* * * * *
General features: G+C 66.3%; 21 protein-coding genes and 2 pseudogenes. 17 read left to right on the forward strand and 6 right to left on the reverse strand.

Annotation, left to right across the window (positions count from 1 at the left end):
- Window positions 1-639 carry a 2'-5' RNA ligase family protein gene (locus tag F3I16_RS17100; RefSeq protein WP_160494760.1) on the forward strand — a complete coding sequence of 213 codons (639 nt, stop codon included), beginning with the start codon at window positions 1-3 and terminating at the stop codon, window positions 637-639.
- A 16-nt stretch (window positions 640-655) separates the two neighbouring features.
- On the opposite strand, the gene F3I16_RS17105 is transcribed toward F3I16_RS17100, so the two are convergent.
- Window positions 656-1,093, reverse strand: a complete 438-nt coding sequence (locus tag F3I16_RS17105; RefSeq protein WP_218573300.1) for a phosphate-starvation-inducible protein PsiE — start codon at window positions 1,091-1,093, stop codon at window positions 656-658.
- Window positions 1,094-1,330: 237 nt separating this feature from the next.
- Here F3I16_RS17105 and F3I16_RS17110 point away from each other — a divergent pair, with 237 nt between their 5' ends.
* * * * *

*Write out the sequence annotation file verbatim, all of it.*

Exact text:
General features: G+C 66.3%; 21 protein-coding genes and 2 pseudogenes. 17 read left to right on the forward strand and 6 right to left on the reverse strand.

Annotation, left to right across the window (positions count from 1 at the left end):
- Window positions 1-639 carry a 2'-5' RNA ligase family protein gene (locus tag F3I16_RS17100; RefSeq protein WP_160494760.1) on the forward strand — a complete coding sequence of 213 codons (639 nt, stop codon included), beginning with the start codon at window positions 1-3 and terminating at the stop codon, window positions 637-639.
- A 16-nt stretch (window positions 640-655) separates the two neighbouring features.
- On the opposite strand, the gene F3I16_RS17105 is transcribed toward F3I16_RS17100, so the two are convergent.
- Window positions 656-1,093, reverse strand: a complete 438-nt coding sequence (locus tag F3I16_RS17105; RefSeq protein WP_218573300.1) for a phosphate-starvation-inducible protein PsiE — start codon at window positions 1,091-1,093, stop codon at window positions 656-658.
- Window positions 1,094-1,330: 237 nt separating this feature from the next.
- Here F3I16_RS17105 and F3I16_RS17110 point away from each other — a divergent pair, with 237 nt between their 5' ends.